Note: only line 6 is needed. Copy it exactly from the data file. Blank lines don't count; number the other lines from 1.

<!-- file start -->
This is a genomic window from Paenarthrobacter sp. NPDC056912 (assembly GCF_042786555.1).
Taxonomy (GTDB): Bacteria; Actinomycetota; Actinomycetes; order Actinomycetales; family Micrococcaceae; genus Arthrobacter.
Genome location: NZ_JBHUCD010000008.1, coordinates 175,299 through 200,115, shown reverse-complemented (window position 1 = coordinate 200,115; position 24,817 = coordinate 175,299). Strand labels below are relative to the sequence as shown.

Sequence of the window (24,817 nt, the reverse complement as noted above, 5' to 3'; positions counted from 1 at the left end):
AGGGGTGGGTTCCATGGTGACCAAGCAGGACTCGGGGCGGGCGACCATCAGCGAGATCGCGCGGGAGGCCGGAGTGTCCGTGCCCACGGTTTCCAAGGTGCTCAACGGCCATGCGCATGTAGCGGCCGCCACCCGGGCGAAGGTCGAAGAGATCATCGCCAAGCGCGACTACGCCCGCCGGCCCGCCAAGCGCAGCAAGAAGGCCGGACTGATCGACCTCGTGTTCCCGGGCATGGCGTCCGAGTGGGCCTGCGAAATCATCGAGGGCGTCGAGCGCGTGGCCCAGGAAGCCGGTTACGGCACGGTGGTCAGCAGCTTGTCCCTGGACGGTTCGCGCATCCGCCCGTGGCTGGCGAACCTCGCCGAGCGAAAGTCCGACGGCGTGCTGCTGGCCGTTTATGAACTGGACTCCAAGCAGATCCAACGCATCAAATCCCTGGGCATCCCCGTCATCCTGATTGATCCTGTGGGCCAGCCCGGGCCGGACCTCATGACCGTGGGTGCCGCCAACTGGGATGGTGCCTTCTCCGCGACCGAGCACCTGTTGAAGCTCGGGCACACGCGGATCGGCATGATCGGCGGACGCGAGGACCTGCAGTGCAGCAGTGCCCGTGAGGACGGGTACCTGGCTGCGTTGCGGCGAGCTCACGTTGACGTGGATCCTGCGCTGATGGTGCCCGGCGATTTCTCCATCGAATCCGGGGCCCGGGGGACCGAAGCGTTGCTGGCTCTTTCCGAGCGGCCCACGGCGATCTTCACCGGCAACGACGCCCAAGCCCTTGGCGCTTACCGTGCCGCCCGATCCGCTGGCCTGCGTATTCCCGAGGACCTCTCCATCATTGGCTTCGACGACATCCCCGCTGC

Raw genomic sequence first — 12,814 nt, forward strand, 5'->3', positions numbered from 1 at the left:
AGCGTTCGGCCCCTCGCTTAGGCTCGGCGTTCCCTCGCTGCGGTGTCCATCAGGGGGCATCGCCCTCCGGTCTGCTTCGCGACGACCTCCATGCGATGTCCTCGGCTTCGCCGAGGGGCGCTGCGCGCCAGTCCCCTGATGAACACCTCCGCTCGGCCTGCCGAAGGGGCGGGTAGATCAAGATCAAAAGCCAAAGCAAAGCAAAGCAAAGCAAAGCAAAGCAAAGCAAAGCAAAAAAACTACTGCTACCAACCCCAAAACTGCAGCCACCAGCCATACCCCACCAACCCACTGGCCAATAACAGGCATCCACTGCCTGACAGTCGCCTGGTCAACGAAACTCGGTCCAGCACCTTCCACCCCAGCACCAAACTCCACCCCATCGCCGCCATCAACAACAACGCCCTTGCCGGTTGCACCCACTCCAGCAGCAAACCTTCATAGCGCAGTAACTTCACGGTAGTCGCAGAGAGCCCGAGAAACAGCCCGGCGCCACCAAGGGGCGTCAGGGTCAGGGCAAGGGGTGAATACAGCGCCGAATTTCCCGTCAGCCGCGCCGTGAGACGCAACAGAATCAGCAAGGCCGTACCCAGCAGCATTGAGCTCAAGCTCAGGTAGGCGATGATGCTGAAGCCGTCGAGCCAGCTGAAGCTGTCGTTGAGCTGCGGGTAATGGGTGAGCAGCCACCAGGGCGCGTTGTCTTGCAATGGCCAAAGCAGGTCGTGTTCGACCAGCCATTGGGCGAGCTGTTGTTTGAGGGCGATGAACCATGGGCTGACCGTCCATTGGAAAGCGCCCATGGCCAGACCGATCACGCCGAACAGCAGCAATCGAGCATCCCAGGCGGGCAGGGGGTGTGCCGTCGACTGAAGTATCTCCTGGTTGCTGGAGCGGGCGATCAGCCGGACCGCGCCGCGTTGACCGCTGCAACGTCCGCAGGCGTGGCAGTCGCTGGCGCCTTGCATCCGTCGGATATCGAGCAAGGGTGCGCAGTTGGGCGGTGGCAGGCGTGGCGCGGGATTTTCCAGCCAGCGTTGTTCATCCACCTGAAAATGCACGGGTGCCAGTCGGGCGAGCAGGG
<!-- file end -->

Raw genomic sequence first — 12,814 nt, forward strand, 5'->3', positions numbered from 1 at the left: